By Matt Taylor
Above all else, Methow Valley Rodeo Clown Scott Wagner, “Scottie Too Hottie,” will be remembered for his enthusiasm.
Every Memorial Day and Labor Day for the past six years, Scott Wagner traveled from his home north of Seattle to the Methow Valley, where he would apply makeup and dress in a clown costume to entertain the rodeo crowds.
“He loved it,” said his wife, Leslie Wagner.
Born in Grand Prairie, Texas, Scott was no stranger to the rodeo scene. However, his love for rodeo flourished after he moved to Washington. The Methow Valley Rodeo was where he first tried clowning, remembered Christopher Wright, a rodeo volunteer and friend of Scott’s. It started with a dare, Wright said, and “Scott being Scott said, ‘I’ll do it!’”
“He was a clown, a husband and a dad,” said Wright. “He was everything any man would want to be.”
“Everybody who went to the rodeo knew who Scottie was,” said Wright. His job as clown, the Methow Valley Rodeo’s first, was primarily to entertain the spectators.
He would show up about an hour before the rodeo began to “get the crowd pumped up,” said Wagner. While wandering the stands, Scott would often ask spectators and young admirers to sign his hat, rather than have them ask him for his autograph, she added.
And when the rodeo began, Scott would sit in a barrel in the middle of the arena. If the bull riders ever found themselves in trouble, Scott would serve both as a distraction to the bulls and a safe zone for riders. “He would play with the bulls, distracting them,” said Wagner. That distraction provided valuable protection for the rodeo participants.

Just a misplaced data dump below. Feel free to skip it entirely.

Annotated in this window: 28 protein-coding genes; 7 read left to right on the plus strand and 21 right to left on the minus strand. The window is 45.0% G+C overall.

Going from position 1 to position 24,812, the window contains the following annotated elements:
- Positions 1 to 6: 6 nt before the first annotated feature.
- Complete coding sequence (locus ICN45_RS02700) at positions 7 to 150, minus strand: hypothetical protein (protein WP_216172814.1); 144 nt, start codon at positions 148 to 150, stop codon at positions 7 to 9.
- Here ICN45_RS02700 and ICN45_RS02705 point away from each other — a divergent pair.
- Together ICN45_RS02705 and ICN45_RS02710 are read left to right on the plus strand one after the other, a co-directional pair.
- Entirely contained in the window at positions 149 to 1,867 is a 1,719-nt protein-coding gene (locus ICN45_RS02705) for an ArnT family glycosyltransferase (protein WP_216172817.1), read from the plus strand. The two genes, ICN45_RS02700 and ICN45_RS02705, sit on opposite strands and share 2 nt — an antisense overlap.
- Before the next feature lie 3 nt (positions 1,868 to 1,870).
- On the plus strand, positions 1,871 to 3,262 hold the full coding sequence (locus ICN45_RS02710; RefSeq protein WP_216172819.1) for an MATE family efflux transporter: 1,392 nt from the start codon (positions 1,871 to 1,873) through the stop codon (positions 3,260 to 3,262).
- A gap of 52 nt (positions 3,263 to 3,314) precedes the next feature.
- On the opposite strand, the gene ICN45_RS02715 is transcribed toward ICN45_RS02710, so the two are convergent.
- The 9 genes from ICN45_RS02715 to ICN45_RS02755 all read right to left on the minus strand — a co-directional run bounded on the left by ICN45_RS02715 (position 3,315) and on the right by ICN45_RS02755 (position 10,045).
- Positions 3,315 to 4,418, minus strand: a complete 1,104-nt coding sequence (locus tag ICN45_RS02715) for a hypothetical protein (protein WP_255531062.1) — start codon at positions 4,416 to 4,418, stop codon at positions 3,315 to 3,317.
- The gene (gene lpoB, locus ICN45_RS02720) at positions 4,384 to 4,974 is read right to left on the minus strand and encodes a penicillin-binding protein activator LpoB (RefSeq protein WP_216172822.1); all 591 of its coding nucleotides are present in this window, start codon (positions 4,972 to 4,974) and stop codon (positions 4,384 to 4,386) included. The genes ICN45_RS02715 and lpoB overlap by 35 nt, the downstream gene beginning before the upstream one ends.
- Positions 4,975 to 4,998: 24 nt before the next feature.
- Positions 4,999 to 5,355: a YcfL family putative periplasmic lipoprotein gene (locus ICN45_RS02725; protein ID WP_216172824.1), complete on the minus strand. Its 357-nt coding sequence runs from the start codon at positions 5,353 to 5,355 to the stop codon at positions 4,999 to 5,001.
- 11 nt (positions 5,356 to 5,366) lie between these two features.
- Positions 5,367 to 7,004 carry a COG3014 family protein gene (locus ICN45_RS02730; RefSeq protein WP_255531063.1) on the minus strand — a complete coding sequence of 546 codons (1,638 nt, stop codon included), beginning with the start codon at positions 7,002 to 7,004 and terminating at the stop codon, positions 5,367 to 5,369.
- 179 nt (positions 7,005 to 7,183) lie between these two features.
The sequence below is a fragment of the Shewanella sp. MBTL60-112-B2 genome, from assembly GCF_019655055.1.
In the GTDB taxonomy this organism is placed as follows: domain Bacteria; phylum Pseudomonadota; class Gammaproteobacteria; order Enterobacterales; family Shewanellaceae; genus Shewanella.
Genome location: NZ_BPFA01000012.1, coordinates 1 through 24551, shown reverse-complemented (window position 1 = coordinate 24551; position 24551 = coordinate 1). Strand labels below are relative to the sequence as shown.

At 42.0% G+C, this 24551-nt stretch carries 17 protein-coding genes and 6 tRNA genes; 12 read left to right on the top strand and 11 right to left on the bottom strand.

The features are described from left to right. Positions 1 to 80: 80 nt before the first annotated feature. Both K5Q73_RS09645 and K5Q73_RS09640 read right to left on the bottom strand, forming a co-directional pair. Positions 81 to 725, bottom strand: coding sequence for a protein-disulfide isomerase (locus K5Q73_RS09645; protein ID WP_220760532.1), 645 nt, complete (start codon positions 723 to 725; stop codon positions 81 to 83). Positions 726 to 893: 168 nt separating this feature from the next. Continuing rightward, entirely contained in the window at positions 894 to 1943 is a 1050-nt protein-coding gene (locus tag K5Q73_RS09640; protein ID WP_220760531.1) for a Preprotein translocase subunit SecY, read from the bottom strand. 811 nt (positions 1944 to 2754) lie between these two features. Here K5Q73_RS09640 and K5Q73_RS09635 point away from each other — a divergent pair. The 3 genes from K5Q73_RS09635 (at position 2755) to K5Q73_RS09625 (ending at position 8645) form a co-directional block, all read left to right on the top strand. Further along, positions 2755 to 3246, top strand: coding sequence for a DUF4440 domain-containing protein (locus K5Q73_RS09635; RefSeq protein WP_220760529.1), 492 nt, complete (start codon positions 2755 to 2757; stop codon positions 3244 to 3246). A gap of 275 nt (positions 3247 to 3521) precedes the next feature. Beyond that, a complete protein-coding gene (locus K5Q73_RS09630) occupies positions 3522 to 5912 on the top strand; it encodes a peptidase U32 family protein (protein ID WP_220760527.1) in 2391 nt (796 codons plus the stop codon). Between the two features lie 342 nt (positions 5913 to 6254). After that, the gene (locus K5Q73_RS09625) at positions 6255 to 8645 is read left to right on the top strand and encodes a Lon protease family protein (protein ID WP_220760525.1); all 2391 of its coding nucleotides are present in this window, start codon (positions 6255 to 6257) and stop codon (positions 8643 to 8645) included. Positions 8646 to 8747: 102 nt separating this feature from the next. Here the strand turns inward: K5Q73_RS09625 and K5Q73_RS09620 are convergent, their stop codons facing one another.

At one rodeo a few years ago, a young Winthrop boy named Lucien Paz approached Scott, grabbed his shirt, and said, “I want to be a rodeo clown just like you!” Scott told him to show up the next year in makeup and costume, and then forgot about the encounter. The following year, Lucien showed up just as Scott had instructed, and “Goofin’ Lucien” was created.
In every rodeo since, Scott served as a mentor for Lucien, allowing the boy to follow in his footsteps. Lucien, now 10 years old, is “taking the reigns of the Methow Valley Rodeo,” said Wright. “He has a long career ahead of him.”
Scott worked rodeos across the state, from Darrington to Wiley City. However, Scott and his family loved the Methow Valley for its beauty and people. “The people embraced us as family,” said Wagner. “We just fell in love with it.”
Outside of rodeo, Scott worked in insurance investigation as his company’s national auto theft expert. Always the entertainer, he would often amuse his family by showing them how to break into cars and would occasionally give interviews to local news outlets about the new trends in auto theft. “He loved being on TV,” said Wagner.
Scott was diagnosed with lymphoma at the end of January. He died July 23 after developing a secondary infection. He was 50 years old.